In spite of numerous bailouts by Washington and the massive infusion of capital (nearly $1 trillion) to Wall Street, conditions remain far from rosy.



If you listen to economic experts the infusion was necessary to keep many of the larger banking and insurance institutions from collapsing. They say this rescue was necessary and also helped prevent a ripple effect and many additional failings.



So what do we make of the continuing struggle on Wall Street and the continuing decrease in commodities?

The current situation is indicative of the dire situation of the global economy along with our own U.S. economy. Economic experts say all signs point to a rough ride for some time until the credit markets crank up again.



Only this time, the economy is going to continue to suffer and while the economy suffers this means lower commodity prices and economic conditions on Wall Street.



"This shows just how bad the current situation is," says veteran banker John Thaemert, Citizens State Bank and Trust Co. in Ellsworth. "It's common to hear people say this was a bailout for bad deeds done on Wall Street, but there's enough blame to go around for everyone."



Whether U.S. citizens like it or not, we're all connected to the financial system. And with credit still locked up, this situation must be corrected and this nation and the world's confidence restored.



"What we're seeing today is the fear factor ... and it's continuing to grow," Thaemert says. The 52-year-old banker also farms in Lincoln County where he was born and raised. He started farming in '74 and has been in the financial business for 22 years.



In spite of the credit crisis and the bludgeoning on Wall Street, Thaemert believes the rural economy and banks in Kansas remain on solid footing. For many producers the last two years have been good for them, their communities and Kansas in general.



"Our loans are solid and our customers are in good shape," the Ellsworth banker says. "That said, some small businesses are getting messages from their product providers that they may have different terms to deal with as a result of this economic crisis."



For example, with the tightening of credit, a seed dealer may no longer have 30 days to pay for a seed order. It may be cut to 15 days or the wholesaler may ask for cash in advance before delivery.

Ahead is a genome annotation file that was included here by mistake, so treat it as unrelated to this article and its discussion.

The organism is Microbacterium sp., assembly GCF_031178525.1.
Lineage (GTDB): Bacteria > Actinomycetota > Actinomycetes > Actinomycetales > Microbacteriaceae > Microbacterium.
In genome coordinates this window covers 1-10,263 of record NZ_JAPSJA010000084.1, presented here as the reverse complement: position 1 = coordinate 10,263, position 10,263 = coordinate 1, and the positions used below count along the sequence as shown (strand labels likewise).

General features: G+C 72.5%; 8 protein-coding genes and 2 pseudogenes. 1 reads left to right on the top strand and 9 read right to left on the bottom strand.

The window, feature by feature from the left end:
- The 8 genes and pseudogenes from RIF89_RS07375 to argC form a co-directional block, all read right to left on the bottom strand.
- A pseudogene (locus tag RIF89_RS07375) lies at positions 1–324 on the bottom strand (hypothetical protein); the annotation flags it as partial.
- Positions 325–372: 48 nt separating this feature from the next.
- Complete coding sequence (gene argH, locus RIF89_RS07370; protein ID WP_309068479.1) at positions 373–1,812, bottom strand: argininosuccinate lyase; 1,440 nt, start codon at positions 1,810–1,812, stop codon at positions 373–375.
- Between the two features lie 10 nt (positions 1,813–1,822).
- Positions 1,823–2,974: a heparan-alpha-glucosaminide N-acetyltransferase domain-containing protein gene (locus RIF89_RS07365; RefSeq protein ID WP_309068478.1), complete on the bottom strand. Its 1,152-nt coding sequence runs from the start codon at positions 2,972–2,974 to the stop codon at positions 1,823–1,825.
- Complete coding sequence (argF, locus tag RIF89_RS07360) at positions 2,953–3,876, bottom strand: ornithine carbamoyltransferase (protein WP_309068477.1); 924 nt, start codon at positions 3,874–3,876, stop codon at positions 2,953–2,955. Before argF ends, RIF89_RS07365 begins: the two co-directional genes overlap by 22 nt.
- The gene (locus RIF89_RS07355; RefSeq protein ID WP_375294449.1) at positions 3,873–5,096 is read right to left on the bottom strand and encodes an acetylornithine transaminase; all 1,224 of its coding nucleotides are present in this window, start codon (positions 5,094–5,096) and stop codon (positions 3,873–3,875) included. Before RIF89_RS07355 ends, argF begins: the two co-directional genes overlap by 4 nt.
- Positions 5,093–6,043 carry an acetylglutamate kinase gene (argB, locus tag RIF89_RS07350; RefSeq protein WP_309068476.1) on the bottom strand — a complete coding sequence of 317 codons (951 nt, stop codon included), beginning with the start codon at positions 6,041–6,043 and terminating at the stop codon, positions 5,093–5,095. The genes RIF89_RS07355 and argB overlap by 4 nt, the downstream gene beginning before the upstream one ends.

"Even though some businesses have a long history of doing business with a vendor, they may soon have to come up with letters of credit from the bank," Thaemert says. "This in essence means securing a loan up front that assigns money to the vendor and says the bank will guarantee the funds."



The Ellsworth banker acknowledges there are hints of this on Main Street in his community and others across Kansas. Thaemert says it's not rampant or an unnerving situation but everyone knows emotions move markets more than anything.



"In this instance, we in the heartland are on an island of prosperity," he says. "We're looking at the coasts and they are trying to get to higher ground."



Today with Wall Street in crisis and commodity prices tumbling to nearly half of their earlier highs, people remain cautious and concerned.



This is not a good time to sell grains or oilseeds and cattle prices have been hammered, Thaemert says. He urges his customers not to be driven by emotion.



This is hard to do in these times but hang in there. This too shall pass.



It's crucial this country's economy starts moving in the right direction. This will take time-months, maybe even years.



We should do everything possible to prevent the crisis on Wall Street from becoming a crisis on Main Street.



John Schlageck is a commentator on agriculture and rural Kansas. Born and raised on a diversified farm in northwestern Kansas, his writing reflects a lifetime of experience, knowledge and passion.